Lifting Like a Champ
WWE Superstar John Cena dishes on 'roids, reps, and rap
MF: Since you're a pro wrestler, someone who's been criticized and dragged through the mud about performance-enhancing drugs in the past, we were hoping to get your take on the MLB steroid scandal. How do you respond to the inquiry into Roger Clemens and MLB?
Cena: I think it's something that needs to be done. I don't think baseball has taken the right approach, just like I don't think the media has taken the right approach as far as scrutinizing professional wrestling. The absolute correct approach would be the same as the war on drugs. These drugs are illegal, they're not for any prescription, they're not for any athlete. So make the penalty if you get caught using an illegal substance arrest and jail time.
The government is allowing each sanctioning body, whether it's sports entertainment, the NFL, the NBA to police its own. If an athlete fails a drug test, they get a 30-day suspension, where if I'm John Q. Public, walking around the street with a bunch of anabolic steroids, I'm going to jail. There is a severe double standard. If the government and Congress want to step in, they have to start at the source and make sure the athletes know these drugs are illegal. I think if the penalty is severe enough, the amount of offenders will go way down. In baseball, if it's a 30-day suspension, that might be the equivalent of a 15-day suspension. For an athlete, a lot of times, that's worth the risk.
There was just a sprinter who was put on four years' suspension, which basically equals two Olympic Games and the end of a sprinter's career. So, I think, the IOC, even though they're not trying these guys under governmental law, really has it down. If you do it once, your career is pretty much over. There's a big difference between sitting for 15 games, or, man, if I get caught, I have to find another job. I think that's Step One.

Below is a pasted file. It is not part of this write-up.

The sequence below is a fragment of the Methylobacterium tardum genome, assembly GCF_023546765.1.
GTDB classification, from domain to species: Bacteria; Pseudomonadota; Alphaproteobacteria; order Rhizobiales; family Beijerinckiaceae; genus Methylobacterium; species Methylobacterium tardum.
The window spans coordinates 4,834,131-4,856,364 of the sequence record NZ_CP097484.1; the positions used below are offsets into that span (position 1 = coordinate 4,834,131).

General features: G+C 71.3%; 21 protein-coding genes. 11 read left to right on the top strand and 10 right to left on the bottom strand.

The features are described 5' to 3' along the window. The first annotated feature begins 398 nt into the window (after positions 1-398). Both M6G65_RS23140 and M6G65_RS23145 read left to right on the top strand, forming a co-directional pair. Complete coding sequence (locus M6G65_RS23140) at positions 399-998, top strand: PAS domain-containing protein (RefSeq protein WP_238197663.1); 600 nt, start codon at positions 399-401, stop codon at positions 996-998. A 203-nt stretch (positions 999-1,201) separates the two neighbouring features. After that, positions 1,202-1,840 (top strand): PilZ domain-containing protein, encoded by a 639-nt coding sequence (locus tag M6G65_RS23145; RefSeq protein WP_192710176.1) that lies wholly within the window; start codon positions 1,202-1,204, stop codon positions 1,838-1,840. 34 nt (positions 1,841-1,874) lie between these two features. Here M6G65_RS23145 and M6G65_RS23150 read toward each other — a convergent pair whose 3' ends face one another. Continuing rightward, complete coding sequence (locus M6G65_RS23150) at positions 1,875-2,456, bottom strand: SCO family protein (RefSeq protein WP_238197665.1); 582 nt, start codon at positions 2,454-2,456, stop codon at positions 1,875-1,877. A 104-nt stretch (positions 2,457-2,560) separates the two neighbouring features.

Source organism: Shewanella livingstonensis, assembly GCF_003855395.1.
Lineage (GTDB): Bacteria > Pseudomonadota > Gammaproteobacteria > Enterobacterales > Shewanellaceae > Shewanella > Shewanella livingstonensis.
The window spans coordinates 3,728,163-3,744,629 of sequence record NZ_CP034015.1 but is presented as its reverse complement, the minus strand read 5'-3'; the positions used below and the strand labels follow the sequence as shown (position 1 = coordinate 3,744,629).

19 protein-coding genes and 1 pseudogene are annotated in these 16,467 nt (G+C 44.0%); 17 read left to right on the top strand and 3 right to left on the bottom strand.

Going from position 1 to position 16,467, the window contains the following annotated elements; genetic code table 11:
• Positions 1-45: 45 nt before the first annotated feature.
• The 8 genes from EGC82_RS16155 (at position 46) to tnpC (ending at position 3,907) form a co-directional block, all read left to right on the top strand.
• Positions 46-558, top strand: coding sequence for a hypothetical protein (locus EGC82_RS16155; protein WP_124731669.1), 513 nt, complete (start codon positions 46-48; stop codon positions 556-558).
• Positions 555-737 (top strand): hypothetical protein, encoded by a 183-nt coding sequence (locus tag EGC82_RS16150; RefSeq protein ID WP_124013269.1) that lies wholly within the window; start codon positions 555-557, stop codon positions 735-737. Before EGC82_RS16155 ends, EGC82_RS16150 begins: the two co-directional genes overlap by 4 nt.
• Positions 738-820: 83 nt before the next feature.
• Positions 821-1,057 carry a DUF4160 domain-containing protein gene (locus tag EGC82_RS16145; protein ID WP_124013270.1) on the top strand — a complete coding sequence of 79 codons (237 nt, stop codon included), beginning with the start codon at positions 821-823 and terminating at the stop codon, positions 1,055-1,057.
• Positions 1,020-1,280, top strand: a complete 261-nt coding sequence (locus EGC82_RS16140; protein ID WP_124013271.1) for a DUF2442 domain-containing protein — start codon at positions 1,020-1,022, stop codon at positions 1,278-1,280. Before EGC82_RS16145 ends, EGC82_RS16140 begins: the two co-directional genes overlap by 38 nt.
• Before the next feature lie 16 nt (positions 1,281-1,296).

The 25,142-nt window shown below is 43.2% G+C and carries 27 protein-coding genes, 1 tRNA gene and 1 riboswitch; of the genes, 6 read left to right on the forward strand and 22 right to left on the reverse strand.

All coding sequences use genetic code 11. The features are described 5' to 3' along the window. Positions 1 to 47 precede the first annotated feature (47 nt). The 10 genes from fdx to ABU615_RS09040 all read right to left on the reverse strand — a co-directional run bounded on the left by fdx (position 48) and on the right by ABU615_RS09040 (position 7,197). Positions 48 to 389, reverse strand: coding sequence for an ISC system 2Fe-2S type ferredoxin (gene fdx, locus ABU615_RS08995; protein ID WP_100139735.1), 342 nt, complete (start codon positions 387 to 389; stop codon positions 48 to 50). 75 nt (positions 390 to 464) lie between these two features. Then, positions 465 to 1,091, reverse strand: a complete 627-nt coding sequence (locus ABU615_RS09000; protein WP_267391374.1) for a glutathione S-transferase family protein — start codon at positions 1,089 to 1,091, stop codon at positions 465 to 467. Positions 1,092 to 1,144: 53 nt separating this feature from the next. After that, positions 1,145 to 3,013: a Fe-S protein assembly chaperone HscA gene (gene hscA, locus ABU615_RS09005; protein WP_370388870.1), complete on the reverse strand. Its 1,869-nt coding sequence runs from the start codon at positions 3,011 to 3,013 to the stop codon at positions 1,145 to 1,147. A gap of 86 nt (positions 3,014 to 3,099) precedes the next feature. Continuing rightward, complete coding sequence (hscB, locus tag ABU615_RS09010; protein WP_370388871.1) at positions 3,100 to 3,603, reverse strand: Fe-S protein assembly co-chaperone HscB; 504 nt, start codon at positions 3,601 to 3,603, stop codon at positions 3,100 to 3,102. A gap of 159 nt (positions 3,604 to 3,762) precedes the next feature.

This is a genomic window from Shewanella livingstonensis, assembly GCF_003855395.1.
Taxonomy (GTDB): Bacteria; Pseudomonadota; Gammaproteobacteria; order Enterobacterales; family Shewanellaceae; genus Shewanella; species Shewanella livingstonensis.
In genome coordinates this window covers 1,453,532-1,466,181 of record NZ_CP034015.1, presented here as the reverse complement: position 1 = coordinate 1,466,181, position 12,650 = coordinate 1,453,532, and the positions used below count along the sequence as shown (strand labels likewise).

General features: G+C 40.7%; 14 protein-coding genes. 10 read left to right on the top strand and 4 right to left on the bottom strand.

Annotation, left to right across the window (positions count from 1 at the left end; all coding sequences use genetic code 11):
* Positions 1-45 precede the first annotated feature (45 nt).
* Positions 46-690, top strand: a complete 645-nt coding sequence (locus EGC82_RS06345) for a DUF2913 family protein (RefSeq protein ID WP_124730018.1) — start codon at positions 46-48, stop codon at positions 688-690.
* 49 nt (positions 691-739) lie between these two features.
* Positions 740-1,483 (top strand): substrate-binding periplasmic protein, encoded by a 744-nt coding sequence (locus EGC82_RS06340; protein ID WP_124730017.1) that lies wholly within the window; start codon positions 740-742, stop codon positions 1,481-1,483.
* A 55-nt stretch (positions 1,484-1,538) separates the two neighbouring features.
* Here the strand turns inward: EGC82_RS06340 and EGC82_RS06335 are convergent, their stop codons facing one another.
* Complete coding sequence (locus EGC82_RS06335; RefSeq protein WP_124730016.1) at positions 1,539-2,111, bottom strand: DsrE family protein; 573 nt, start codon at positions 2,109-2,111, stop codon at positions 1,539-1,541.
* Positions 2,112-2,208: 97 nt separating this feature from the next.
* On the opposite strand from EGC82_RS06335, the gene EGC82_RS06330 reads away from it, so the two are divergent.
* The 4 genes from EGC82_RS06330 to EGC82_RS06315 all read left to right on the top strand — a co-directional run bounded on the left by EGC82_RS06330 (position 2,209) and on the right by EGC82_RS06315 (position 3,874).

I think the Mitchell report was a mistake only because it was based off of opinion and heresay, like in the case of Roger Clemens. There's no paperwork to support that he ever purchased performance-enhancing drugs and, most importantly, there's no failed drug test. It was basically one guy's word against another guy's word. That's a battle that could go on for the dawn of time. So if they had done more investigation into the purchasing of anabolic steroids and failing drug tests, then you'd have a little bit more to go on. I think the blame falls on the major league for not having a drug-testing program.
For so long, the players' union protected the players, so they did not have any sort of drug testing program. If you're not going to be tried by your government, and you're not going to be tried by your sanctioning sports body, there's no freakin' risk. Absolutely not. Major League Baseball-I hate to say it because it is the National Pastime- Major League Baseball almost encouraged the athletes to go ahead and take part, because for so long there was no penalty.
I think that was a big flaw in our entity. For so long, there was no penalty. As soon as it got to the point where it became an issue, immediately a policy was instituted that "we can't fix what happened yesterday," no one can friggin' turn back the clock, but as far as today, if you're caught, you're going to be looking for work. The best that baseball can do is pretty much what everybody else is trying to do, really tighten up that policy, because this is an issue that is going to be talked about for so much longer.
MF: Ain't that the truth.